Australia Post seeks to raise base prices of postage stamps to AU$1

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An employee arranges Australian postage stamps with the picture of Australian swimmer Stephanie Rice, holding her Olympic gold medal, in central Sydney August 12, 2008. Australia Post will produce a 50 cent stamp for each Australian gold-medal-winning athlete and team, featuring an image of the gold medallist on the medal podium. Reuters/Daniel Munoz

People might soon have to pay AU$1 for a postage stamp and up to AU$3 for heavier letters as the Australia Post seeks to make changes to its letters service in a bid to survive the Internet age. It has lodged a draft notification with the Australian Competition and Consumer Commission, soliciting permission for a 30 percent increase in the pricing as well as a longer delivery time.

In its submission that has been released on Friday, the company has also sought permission from the ACCC to allow it to charge extra for letter weighing more than 125g and up to 250g. The updated pricing, if approved, would equate to a 42.86 percent hike, but the Australia Post affirmed that the prices of the concession stamps or of Christmas cards would remain the same.

It has argued that the reason it is seeking to raise the prices of its postal services is due to the steep decline in the volume of letters being sent through it since 2008. "The advance of digital communications technology and mobile devices have led to the rapid substitution of letters as a form of communication," it told the commission.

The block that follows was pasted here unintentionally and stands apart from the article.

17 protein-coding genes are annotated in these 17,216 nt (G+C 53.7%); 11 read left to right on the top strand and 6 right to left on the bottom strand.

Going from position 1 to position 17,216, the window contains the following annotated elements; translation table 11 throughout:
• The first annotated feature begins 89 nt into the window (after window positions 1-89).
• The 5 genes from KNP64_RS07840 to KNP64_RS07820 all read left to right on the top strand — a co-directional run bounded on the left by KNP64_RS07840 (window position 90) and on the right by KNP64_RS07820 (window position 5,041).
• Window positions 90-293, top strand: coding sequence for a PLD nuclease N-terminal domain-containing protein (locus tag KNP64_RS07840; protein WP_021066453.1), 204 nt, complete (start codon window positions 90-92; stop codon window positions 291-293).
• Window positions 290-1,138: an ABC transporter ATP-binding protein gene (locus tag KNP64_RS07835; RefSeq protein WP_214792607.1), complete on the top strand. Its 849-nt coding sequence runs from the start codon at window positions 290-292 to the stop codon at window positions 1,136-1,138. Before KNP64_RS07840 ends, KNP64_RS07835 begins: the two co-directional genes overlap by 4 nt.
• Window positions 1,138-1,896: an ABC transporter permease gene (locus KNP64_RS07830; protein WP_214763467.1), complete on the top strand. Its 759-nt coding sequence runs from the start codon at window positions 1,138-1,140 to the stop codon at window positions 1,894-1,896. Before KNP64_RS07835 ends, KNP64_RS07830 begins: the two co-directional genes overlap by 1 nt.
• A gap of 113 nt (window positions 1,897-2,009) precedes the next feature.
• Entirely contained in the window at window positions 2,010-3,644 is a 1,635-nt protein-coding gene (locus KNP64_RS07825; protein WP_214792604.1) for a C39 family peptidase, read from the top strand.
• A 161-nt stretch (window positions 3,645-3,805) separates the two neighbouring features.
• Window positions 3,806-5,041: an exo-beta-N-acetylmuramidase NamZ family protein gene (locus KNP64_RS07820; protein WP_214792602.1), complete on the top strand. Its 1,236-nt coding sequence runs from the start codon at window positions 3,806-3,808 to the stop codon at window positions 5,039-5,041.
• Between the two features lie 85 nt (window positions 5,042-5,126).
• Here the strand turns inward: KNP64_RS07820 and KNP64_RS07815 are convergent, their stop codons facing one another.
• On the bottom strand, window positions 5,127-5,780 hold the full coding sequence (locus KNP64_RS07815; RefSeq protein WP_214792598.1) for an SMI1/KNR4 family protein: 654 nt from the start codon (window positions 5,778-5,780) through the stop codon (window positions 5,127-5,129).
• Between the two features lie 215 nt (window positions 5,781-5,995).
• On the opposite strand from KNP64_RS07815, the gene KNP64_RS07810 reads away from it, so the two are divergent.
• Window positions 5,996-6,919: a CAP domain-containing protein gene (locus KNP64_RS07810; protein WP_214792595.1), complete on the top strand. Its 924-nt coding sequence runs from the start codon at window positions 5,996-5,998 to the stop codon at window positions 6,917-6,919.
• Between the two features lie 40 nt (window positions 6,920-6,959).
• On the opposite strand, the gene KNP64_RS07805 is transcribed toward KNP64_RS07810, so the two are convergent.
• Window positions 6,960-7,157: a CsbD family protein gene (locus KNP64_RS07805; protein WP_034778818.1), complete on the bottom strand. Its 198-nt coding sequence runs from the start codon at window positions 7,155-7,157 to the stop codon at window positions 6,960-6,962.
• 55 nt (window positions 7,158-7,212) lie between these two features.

Treasurer Joe Hockey admitted that the price hike would help the company survive but dismissed chances of it being privatised. "Increasingly people are communicating by phone, text message, by email," he told reporters in Tasmania on Friday.

Opposition Leader Bill Shorten also feels that the decision to raise the prices was a necessary move. However, he told reporters in Perth that it is also important to make sure that the price hike doesn’t withhold the pensioners from being able to use the mailing services to their needs.

The federal government in March approved Australia Post’s plea to launch two-speed letter delivery service. However, the regular letter delivery service would be two days slower from Jan. 4, 2016 onwards with another priority service. The company expects to implement its new pricing system at the same time.

ACCC will now assess the request by taking into account the level of increase and how efficiently the company can manage its costs. It will also evaluate whether the forecast by the company regarding the fall in the volume of mail is justifiable. The market watchdog is seeking submissions from the members of the public and stakeholders of the company. A preliminary view is expected to be released in November and the final decision in December.

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